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Reinforcing Difficult Concepts
Benna Golubtchik

Sometimes it is necessary to teach a concept that is difficult for students to grasp, but that you know is essential for them to learn. Academic anchoring, or cueing, works well for such concepts.

One reason that students may find a concept difficult to understand is that they have no prior association with the concept. If we are teaching sequentially, or part to whole, using small, logical steps, students might miss the main idea. By introducing a global association, students may make the connection more easily. They can visualize the goal, even if they don't yet understand it.

It is wise to increase the use of the senses. Stimulate the visual by use of size, color, shape, and distance. Increase the auditory by introducing volume, pause, pitch, sounds, and voices. Introduce kinesthetics by using texture, temperature, movement, weights. Get the students involved in as many ways as you can. Find a way for students to demonstrate that they, in fact, understand what they have learned.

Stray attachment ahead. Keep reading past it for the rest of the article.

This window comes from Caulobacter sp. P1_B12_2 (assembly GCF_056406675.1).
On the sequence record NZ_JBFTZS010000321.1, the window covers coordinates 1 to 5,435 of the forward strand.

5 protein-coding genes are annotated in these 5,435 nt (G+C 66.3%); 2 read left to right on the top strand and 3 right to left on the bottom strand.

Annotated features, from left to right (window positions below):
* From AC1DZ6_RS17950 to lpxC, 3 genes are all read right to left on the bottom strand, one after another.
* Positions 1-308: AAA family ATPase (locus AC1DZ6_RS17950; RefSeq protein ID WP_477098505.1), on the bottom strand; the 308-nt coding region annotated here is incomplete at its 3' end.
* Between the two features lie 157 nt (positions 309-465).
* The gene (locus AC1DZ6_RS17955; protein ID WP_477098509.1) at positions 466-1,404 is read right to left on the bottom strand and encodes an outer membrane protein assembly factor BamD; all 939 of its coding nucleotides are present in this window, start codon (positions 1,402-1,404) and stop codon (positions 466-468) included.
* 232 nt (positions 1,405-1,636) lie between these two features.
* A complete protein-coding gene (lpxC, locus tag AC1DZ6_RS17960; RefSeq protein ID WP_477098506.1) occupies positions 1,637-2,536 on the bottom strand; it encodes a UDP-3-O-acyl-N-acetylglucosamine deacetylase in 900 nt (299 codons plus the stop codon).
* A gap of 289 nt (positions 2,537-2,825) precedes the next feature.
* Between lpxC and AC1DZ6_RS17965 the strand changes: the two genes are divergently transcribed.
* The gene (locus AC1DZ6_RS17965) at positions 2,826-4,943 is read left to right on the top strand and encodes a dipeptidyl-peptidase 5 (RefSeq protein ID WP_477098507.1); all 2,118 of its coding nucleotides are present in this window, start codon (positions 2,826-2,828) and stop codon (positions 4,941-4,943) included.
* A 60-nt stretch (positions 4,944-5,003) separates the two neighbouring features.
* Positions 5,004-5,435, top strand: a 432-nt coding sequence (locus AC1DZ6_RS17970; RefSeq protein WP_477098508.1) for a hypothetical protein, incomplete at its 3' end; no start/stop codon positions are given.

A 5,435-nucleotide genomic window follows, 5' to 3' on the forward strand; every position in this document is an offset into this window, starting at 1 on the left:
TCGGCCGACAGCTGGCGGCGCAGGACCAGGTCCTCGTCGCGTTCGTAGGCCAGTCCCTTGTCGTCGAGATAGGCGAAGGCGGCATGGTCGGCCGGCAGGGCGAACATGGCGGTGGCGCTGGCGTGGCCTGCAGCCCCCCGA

Here is an example of how I helped reinforce students' understanding of the states of matter (solid, liquid, and gas). I formed three groups. Each group had to work together to demonstrate their state. The others had to guess which concept they were demonstrating. The solid group stood closely together, hands at sides, and moved slowly in a formation. The liquids chose to "flow" by moving along the floor in waves. The gaseous group became molecules that floated throughout the room, taking up the volume of their container. By involving the kinesthetic with the visual, the demonstrations remained with the students.

In math, students often have a difficult time understanding which zeroes are necessary or unnecessary when working with decimal points. A teacher hung up paper numbers on the board, placing a decimal point in the middle. After the teacher's explanation, the students identified that the outermost zeroes on either side of the decimal point were unnecessary. The teacher then had students remove each unnecessary zero. She took scissors and excitedly cut up each unnecessary "0" and threw it into a garbage can. As these students encounter additional problems focusing on the necessity of zeroes, their blackboard experience will help them recall the rules.

At any age, our students can benefit from our creativity if we give them some association to help them recall new and difficult information. Be creative, and by all means, share your ideas with our readers.


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